On July 31st 1917, he was amongst a group working on communication roads in preparation for the Third Battle of Ypres. It is said that as they sat drinking tea, a German artillery shell struck and killed all six men. Chaplain, Father Devas, recorded: “Ledwidge killed, blown to bits.”

Ledwidge was amongst hundreds of thousands of Irishmen who joined the British Army during World War 1. Prior to the outbreak, he had worked as a shop assistant, copper miner and road worker. He had organised for worker rights and become involved in trade union activism, including serving as the secretary of the Slane branch of the Meath Labour Union. In 1914, alongside his brother, Joseph, he set up a local branch of the Irish Volunteers, in response to the formation of the Ulster Volunteers.

After initially opposing the stance of John Redmond and the Irish Party who are argued that Home Rule for Ireland was best achieved by fighting for Britain, Ledwidge enlisted with the British Army in October 1914, joining the regiment of his literary patron, Lord Dunsany.

There is some speculation that Ledwidge’s decision was influenced by rejection in love but what is on record are his own words: “I joined the British Army because she (Britain) stood between Ireland and an enemy common to our civilisation and I could not have her say that she defended us while we did nothing at home but pass resolutions.”

His views were to become more conflicted after the Easter Rising, in 1916, and the execution of its leaders by the British. One of Ledwidge’s most famed poems is “Thomas McDonagh” in memory of a fellow poet and one of the executed. Around this time, back in Ireland, he was court-martialled and demoted for overstaying home leave and for being drunk in uniform.

Subsequently, Ledwidge’s lance corporal stripes were restored and he joined the 1st Battalion, Royal Inniskilling Fusiliers, 29th Division. He survived the Battle of Arras but, in July 1917, near the village of Boezinge, north-west of Ypres, he was struck by a shell and killed.

‘Refugee: A Tribute in Poetry’ by Miranda Sealy – Review

Credit: Ben White/CAFOD

This short collection of poems by Miranda Sealy explores the viewpoint of refugees. The crises in the Middle East and North Africa have added to those of Afghanistan, Iraq, Sudan, Central America and elsewhere to create a huge humanitarian crisis for the world.

The developed world has played a crucial role in creating this crisis and is now refusing to meet the full extent of its responsibility. Turkey estimates that it has taken 3 million refugees, 2.5 million of whom have fled Syria. Lebanon has some 1.5 million Syrian refugees – making up a third of its population. Meanwhile, David Cameron has pledged to accept 20,000 Syrian refugees into the UK over the next five years.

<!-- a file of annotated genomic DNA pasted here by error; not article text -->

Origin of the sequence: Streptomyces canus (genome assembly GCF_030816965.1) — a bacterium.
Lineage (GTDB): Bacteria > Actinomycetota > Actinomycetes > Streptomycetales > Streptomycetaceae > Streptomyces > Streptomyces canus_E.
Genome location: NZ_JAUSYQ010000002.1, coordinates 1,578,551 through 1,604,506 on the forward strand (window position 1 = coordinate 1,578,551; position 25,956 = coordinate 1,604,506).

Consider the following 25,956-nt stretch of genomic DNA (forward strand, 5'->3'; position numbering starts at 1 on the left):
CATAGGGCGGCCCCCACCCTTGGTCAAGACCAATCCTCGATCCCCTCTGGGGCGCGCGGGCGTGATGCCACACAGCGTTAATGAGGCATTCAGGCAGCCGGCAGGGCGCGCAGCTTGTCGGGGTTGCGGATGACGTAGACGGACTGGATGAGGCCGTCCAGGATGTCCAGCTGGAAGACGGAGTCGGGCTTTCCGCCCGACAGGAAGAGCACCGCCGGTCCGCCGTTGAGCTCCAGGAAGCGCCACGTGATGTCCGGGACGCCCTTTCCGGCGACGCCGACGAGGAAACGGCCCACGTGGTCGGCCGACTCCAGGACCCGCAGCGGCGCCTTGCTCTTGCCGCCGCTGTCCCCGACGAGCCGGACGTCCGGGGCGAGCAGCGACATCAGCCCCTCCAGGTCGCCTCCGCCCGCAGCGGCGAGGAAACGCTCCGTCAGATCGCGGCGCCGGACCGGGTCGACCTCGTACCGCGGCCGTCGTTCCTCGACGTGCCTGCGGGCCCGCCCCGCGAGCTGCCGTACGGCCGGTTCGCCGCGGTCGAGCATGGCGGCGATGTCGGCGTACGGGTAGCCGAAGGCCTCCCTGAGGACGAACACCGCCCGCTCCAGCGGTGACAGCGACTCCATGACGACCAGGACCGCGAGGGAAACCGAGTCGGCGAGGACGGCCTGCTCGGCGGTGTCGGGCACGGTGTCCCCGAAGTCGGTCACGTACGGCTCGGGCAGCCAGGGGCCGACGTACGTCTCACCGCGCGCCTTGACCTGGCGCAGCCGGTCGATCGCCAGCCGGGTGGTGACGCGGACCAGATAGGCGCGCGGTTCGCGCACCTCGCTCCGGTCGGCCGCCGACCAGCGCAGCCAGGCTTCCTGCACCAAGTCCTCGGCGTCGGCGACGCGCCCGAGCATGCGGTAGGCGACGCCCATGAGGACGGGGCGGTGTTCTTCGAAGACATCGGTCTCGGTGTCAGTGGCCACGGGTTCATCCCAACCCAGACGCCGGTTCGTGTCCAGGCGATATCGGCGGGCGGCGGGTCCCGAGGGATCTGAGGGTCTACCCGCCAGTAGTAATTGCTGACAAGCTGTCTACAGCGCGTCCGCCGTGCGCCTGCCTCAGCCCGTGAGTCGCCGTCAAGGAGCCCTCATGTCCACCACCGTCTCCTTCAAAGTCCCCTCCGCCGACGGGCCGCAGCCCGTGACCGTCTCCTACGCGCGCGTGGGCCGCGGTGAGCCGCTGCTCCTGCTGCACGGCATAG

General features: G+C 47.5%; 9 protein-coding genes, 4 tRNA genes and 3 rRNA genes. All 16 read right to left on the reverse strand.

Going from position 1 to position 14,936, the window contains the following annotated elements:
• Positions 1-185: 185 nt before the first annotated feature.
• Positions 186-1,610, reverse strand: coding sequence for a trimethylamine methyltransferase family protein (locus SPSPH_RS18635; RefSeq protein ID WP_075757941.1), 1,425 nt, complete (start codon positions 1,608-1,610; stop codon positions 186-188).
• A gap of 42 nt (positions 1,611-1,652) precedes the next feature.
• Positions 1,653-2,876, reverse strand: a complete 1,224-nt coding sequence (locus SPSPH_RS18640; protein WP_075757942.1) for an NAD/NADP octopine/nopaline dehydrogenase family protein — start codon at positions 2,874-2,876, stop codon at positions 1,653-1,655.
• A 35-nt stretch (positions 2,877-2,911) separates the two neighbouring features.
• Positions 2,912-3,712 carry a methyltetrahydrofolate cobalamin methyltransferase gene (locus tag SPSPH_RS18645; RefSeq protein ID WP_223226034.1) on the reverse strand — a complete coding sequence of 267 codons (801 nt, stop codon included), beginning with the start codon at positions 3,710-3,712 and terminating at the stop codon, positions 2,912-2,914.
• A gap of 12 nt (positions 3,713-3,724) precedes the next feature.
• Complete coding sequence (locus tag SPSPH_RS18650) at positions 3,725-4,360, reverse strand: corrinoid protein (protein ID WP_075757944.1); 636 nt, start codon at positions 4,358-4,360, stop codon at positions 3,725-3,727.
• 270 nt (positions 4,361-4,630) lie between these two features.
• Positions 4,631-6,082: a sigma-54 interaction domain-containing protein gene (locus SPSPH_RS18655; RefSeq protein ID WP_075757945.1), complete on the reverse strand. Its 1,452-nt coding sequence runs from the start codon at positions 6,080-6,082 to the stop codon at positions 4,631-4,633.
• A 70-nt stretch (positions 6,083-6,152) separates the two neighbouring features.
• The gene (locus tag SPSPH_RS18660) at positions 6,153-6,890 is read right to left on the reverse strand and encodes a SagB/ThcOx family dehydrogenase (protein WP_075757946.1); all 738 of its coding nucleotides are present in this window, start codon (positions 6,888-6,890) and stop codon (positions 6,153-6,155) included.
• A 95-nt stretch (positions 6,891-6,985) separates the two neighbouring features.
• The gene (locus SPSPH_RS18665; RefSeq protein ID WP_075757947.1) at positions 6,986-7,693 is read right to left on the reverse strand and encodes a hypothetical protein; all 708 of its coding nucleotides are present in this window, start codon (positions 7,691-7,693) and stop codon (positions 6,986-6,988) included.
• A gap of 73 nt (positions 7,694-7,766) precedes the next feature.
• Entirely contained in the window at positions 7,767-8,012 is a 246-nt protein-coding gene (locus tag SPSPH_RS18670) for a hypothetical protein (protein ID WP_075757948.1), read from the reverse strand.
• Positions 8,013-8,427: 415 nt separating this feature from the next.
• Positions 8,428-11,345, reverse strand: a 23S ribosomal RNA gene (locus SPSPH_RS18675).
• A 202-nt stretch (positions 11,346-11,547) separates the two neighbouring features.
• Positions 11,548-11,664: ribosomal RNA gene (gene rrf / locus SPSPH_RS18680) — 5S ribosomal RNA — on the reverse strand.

The EU and Turkey agreed a £2.3 billion deal to stop refugees entering the EU from Turkey. It is clear, however, that Turkey cannot cope with their influx. Mass drownings continue to occur – in the latest, 25 people are reported to have drowned off the coast of Turkey trying to make it to Greece. In just the first month of the year, 54, 518 have arrived in Europe by sea and 236 died or went missing, according to the UN.

Never has it been more important to support asylum seekers and refugees. Sealy seeks to give voice to their perspective in her poems. Some are despairing, others defiant or accusing. The most powerful, for me, are those in which the writer clearly separates the voices of poet and protagonist.

There is variety in perspective, style and tone of the poems. In Refugee, the narrator is descriptive:

“I walk the earth with measured tread
Surrounded, yet alone
Fate cast by ancestors long ago
In blood…dribbled on stone.”

I Flirt, meanwhile, relies on just one word, ‘flirt,’ to capture the nature of the refugee’s relations with her new society.

“With life
with death
with words
with men
with women
with children
with babies.”

The two approaches give voice to the efforts and the despair of a refugee in a new country living as an outsider. In Human Rights a sufferer angrily accuses the world: ‘You have no more right than I/to live or even die.”

Sealy’s own accusation is expressed in We Do Not Name the Dead:

“I do not know them
You do not know them
Their presence on this earth went unchecked”

My Soul Lives Beyond Me explores more closely what it means to be an outsider. The narrator is in a relationship with someone who has “traveled and traveled and traveled the world.” The narrator says of her partner:

“There are meadows and valleys, there are rivers and grass. I see music and laughter and mysteries unfold. But where does it come from? My soul is too old.”

The difficulties experienced, however, can bring wisdom and hope. A World in a Grain of Sand reads:

“The dreams that just keep rumbling
Ripples on the surface of the deep,
Green shrubs blossoming, taking purchase in the loaming sand
This picture says: ‘I was, I wished, I will be and I am.”

In what is my favourite poem from the collection, Fight Injustice, Sealy gives voice to someone who has survived.

“Smile when you angry and shout when you calm
Learn to think with heart and feel with head

I will fight injustice til I dead
Ah gine fight injustice til ah dead.”

Refugee: A Tribute in Poetry is a thought-provoking and compassionate collection with some outstanding poems.